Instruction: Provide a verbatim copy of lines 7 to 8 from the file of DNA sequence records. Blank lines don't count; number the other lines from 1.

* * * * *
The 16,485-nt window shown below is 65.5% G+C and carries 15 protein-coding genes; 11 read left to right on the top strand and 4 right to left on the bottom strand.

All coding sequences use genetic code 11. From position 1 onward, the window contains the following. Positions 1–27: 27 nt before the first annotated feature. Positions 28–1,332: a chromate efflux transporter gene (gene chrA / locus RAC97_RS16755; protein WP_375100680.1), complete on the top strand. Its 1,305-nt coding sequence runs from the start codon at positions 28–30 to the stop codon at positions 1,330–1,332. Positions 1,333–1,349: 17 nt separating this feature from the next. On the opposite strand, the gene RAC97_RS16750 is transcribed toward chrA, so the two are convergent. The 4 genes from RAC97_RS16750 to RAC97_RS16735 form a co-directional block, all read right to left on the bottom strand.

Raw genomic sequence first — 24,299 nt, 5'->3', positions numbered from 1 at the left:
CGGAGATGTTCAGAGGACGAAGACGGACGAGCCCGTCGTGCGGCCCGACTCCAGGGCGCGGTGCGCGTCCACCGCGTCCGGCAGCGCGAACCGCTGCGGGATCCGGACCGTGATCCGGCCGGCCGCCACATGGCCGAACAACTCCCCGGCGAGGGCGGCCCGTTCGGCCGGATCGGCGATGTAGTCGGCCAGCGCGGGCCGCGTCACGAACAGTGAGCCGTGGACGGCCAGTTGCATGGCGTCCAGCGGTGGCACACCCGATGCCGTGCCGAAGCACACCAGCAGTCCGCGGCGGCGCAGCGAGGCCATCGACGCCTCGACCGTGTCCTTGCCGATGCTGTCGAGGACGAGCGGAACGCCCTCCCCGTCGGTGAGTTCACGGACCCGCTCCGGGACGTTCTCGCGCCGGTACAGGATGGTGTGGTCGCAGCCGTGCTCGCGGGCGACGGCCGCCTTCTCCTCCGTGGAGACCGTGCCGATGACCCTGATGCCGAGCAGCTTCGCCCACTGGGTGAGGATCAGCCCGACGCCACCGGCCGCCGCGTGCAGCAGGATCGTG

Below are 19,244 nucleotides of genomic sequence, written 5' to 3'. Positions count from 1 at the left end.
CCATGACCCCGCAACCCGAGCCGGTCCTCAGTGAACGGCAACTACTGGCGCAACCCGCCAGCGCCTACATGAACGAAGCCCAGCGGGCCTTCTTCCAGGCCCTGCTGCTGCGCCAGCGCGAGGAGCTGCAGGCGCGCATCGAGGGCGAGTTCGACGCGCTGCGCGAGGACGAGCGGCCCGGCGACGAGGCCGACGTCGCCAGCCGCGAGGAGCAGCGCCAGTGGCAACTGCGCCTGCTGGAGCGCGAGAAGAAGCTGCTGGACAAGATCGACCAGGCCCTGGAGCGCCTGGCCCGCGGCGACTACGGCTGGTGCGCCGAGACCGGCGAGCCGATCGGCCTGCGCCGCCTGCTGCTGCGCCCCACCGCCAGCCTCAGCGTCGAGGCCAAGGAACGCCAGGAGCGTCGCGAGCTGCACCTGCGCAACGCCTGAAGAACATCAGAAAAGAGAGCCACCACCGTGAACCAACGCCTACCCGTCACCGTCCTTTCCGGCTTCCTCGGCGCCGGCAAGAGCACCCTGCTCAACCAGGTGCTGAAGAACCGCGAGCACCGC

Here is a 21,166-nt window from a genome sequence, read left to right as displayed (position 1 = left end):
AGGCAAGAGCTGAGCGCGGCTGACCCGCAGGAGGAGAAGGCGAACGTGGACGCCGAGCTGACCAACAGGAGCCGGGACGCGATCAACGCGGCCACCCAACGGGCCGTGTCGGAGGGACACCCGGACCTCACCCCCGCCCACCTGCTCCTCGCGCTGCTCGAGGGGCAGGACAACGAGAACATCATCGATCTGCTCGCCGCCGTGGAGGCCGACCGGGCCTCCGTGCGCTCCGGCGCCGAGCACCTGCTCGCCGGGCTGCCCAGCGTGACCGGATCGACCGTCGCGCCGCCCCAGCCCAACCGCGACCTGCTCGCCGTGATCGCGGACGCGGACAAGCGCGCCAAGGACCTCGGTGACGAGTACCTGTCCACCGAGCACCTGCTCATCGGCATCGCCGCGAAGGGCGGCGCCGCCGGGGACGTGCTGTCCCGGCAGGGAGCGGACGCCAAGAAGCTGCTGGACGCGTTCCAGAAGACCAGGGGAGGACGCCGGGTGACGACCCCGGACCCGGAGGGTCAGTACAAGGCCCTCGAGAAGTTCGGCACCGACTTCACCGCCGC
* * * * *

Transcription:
Here is a 21,166-nt window from a genome sequence, read left to right as displayed (position 1 = left end):
AGGCAAGAGCTGAGCGCGGCTGACCCGCAGGAGGAGAAGGCGAACGTGGACGCCGAGCTGACCAACAGGAGCCGGGACGCGATCAACGCGGCCACCCAACGGGCCGTGTCGGAGGGACACCCGGACCTCACCCCCGCCCACCTGCTCCTCGCGCTGCTCGAGGGGCAGGACAACGAGAACATCATCGATCTGCTCGCCGCCGTGGAGGCCGACCGGGCCTCCGTGCGCTCCGGCGCCGAGCACCTGCTCGCCGGGCTGCCCAGCGTGACCGGATCGACCGTCGCGCCGCCCCAGCCCAACCGCGACCTGCTCGCCGTGATCGCGGACGCGGACAAGCGCGCCAAGGACCTCGGTGACGAGTACCTGTCCACCGAGCACCTGCTCATCGGCATCGCCGCGAAGGGCGGCGCCGCCGGGGACGTGCTGTCCCGGCAGGGAGCGGACGCCAAGAAGCTGCTGGACGCGTTCCAGAAGACCAGGGGAGGACGCCGGGTGACGACCCCGGACCCGGAGGGTCAGTACAAGGCCCTCGAGAAGTTCGGCACCGACTTCACCGCCGC